Private universities will be required to provide annual financial statements to the regulator in a new proposal that seeks to bring order in the institutions that are facing financial and management crisis.
The proposal before the Commission for University Education (CUE) board for adoption will also require the private universities to state their owners so that in case of collapse, it is clear who takes responsibility.
The move is aimed at bringing financial and governance order in more than 37 private universities across the country, which have been facing several challenges.
The universities were once considered models of better management compared to public institutions.
The institutions are also facing possible closure or retrenchment of staff due to lack of students.
This has been occasioned by the reduction of the number of students qualified to join universities in the last two years.
Most of the universities have since turned to certificate courses in order to fill available spaces after they failed to attract students.
The crisis persists despite the government having agreed to sponsor students in the private institutions.
According to data from the Kenya Universities and Colleges Central placement Service, private universities admitted 10,487 students this year compared to last year’s 17,368.
Public and private universities had invested heavily with the hope of getting private-sponsored students, but the heavy investment could now go to waste as the number of students to be admitted is low.
Both private and public universities had declared a capacity of 143,000, but it was revised to 93,000 by CUE after validation of degree programmes.
Last year, more than 5,000 government -sponsored students who were placed in private universities in September failed to take up their slots. Only 12,000 students took up their slots.
University Funding Board Chief Executive Milton Njuki said the board used Sh1.5 billion to place the students in the private universities.
In 2016, only 6,318 out 12,096 government-sponsored students joined the private universities that they had been selected to join.
The number of qualified students who attained C+ and above from 2017 KCSE examination was 69,151.
But the Kenya Private Universities Association chairman Mumo Kisau said there is no cause for alarm as the institutions will navigate through the challenges they are facing.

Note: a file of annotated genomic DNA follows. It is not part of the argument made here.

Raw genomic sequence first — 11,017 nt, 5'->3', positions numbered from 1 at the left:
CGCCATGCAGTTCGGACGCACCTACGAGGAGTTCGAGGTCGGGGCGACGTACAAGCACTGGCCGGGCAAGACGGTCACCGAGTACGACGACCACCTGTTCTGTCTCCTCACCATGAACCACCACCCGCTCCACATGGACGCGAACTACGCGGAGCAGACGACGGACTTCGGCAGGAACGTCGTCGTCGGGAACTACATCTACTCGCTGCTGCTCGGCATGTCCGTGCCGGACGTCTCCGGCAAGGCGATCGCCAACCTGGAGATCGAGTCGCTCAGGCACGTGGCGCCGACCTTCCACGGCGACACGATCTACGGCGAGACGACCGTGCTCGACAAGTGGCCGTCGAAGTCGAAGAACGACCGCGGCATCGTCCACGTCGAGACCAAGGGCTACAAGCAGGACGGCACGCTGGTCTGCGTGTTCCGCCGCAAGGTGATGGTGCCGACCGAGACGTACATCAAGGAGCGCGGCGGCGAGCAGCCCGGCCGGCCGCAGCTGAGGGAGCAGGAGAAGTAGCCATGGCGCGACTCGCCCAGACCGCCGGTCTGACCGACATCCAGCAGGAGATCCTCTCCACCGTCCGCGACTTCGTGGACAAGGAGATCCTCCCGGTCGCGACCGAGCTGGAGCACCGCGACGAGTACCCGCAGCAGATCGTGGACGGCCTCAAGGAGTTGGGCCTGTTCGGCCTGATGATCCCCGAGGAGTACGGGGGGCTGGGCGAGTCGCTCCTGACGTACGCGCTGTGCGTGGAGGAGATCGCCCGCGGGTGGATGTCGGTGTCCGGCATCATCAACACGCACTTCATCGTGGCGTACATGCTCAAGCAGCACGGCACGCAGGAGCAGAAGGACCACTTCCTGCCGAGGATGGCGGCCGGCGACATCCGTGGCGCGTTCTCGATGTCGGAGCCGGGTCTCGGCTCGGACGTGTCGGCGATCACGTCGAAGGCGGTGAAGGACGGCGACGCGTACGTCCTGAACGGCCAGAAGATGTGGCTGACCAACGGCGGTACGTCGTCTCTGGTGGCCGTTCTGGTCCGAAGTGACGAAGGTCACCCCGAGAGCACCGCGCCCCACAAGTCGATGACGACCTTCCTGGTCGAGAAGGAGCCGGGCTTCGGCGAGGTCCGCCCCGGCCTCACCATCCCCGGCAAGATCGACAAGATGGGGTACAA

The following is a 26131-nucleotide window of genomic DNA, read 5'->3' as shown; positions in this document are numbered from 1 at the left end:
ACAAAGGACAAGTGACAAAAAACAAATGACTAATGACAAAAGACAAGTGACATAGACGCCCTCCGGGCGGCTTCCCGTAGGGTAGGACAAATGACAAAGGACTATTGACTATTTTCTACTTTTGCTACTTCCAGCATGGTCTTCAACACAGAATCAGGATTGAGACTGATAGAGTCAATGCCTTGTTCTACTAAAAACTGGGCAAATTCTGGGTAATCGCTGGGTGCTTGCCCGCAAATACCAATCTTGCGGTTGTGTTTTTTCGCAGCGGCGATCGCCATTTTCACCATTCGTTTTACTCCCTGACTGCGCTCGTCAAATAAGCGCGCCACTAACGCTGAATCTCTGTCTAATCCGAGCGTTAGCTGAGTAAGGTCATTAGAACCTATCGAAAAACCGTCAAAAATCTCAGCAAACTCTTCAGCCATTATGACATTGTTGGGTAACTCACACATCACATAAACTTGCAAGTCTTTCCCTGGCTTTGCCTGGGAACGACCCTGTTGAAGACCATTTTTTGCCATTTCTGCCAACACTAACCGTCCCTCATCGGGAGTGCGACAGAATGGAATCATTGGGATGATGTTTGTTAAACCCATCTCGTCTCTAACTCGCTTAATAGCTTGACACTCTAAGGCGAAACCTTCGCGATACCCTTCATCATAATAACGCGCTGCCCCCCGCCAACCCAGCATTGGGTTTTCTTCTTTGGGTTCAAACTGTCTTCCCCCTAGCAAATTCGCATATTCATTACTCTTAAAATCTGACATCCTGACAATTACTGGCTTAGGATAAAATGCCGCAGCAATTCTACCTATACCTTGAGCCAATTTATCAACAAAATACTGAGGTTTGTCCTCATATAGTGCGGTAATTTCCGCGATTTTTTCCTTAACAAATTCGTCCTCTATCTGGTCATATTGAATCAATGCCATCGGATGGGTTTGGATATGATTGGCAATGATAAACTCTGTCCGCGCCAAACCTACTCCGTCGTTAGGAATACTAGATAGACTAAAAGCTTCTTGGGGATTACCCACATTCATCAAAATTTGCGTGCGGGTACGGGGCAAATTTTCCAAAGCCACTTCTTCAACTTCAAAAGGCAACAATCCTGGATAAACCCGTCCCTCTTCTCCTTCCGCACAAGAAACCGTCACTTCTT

Prof Kisau said universities that are facing challenges have been guided by CUE, and some of them are already implementing the recommendations made.
“Private universities will do their best. We are affected by lack of students and hope that the issue will be a short term crisis,” said Prof Kisau.
He also ruled out job cuts, saying the current staff will still need to serve third- and fourth-year students in the institutions.
CUE chairman Chacha Nyaigoti Chacha said there is need to re-look at licensing of private institutions as well as the setting up of university colleges.
“Some of these institutions will still fail to attract students even in future. Students want institutions that are established and have necessary human resources,” said Prof Chacha.
But as Prof Kisau put on a brave face, Daystar University is the latest institution to be hit by financial crisis and poor management.
The institution has since been closed following protests by students over allegations of financial mismanagement.
Some universities have also been struggling to pay lectures, with some disappearing with students’ answer scripts in order to make the institutions to honour their obligations.
The issue of lack of qualified human resources has also been a challenge as some of the institutions have been unable to hire and retain the best lecturers.
“We have a problem in private universities, and also new universities that are coming up yet they cannot attract students,” said Prof Chacha.
“The challenge we are facing is that when awarding charters, there are various players listed such as trustees, council, church or individuals, but we do not get to identify the sponsor who is supposed to take responsibility when things do not work out,” he added.
However, some private universities are now blaming courses offered in those institutions for failing to attract students.
“Some of the courses that private universities offer are very specific and that is what many students do not like,” said a chairman of a private university.
Kenya Private Universities Workers Union secretary-general Peter Owiti said poor management is to blame for the woes affecting the institutions.
“There is need to separate running of church and managing a university. We also need the right people at the helm,” said Mr Owiti.